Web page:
Tim Burton’s biopic about the infamous low-budget director Ed Wood is, at once both a satire of Hollywood and a love letter to cinema. Burton paints an intimate, psychological portrait of Wood that explores the director’s not-so-secret passion for cross-dressing and agora sweaters, as well as his strange personal and professional relationship with horror film icon Bela Lugosi. Burton satirizes Hollywood’s uncouth tradition of discarding stars through a morphine addicted Lugosi, expertly played by Martin Landau. Although Lugosi’s overly dramatic style of performance makes for a good laugh, the lonely life he leads — constantly in a drugged stupor, surrounded by memorabilia from his heyday in Hollywood — openly critiques Hollywood’s exploitative nature. Burton even extends the critique to include Wood, who starts off by befriending Lugosi and ultimately leverages their friendship for his own professional gain. At the same time, however, Burton seems to be celebrating the filmmaking process via Wood’s persistence — his refusal to give up on filmmaking, despite his projects being panned by critics. (Shipra Gupta)

“For Your
Consideration” dir. Christopher Guest (2006)

Leave it to
Christopher Guest to satirize his own industry. Here Guest takes his signature
dry humor and over-the-top characters and applies them to Hollywood’s
production pitfalls and awards season mayhem. Catherin O’Hara stars as Marilyn
Hack, an aging actress who earns sudden praise for a recent film. Her
transformation from hard working and humble to demanding diva with a freak show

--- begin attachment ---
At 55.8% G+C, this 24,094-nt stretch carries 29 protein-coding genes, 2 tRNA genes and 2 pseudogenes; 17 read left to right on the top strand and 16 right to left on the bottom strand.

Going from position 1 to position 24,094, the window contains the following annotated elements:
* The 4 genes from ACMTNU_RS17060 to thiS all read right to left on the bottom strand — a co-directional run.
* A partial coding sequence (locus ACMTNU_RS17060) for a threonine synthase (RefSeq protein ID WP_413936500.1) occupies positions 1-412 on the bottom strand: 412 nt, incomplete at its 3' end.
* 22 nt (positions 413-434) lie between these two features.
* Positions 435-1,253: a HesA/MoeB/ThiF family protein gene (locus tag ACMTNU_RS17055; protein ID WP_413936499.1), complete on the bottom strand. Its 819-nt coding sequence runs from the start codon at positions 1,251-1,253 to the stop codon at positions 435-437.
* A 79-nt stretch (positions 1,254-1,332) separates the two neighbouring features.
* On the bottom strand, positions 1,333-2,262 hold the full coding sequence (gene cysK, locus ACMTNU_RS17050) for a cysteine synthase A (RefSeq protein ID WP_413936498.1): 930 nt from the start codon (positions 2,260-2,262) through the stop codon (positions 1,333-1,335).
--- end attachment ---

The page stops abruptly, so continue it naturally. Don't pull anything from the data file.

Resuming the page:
face is all too recognizable in an industry that creates personas and
encourages greed. Harry Shearer plays Victor Allen Miller, an acting veteran
who is more well known for playing a hot dog mascot than he is for his film
career. When the two are cast in a Jewish-centric drama called “Home for
Purim,” the behind the scenes decision making of Hollywood insiders is
hilariously revealed. As their awards buzz increases, so does the
insanity. (Casey Cipriani)

“Mulholland Drive” dir. David Lynch (2001)
If you like your Hollywood satires on the creepy and cryptic side, take a ride to “Muholland Drive,” David Lynch’s surreal interpretation of the Hollywood universe. The twisty neo-noir takes place in the blurry land between dreams and Hollywood nightmares — where an aspiring blonde actress crosses paths with a voluptuous brunette. There’s a film director too and somehow they all mesh together like pieces in a warped puzzle. It doesn’t make a lot of sense, but it’s mesmerizing to watch — don’t forget to keep a lookout for references to other films, such as Hitchcock’s “Vertigo.” (Paula Bernstein)

“The Player” dir. Robert Altman (1992)
Based on Michael Tolkin’s novel of the same name, “The Player” centers on a Hollywood executive who, after receiving a series of anonymous death threats, kills an aspiring writer who he believes to be the source of the threats. Tim Robbins stars as the executive and Vincent D’Onofrio makes an appearance as the writer who gets murdered. The Coens follow in Altman’s footsteps by using murder as a plot device in “Barton Fink,” but the circumstances surrounding the murder in the Coen film are much murkier. (Shipra Gupta)

“Singin’ in the
Rain” dir. Gene Kelly and Stanley Donen (1952)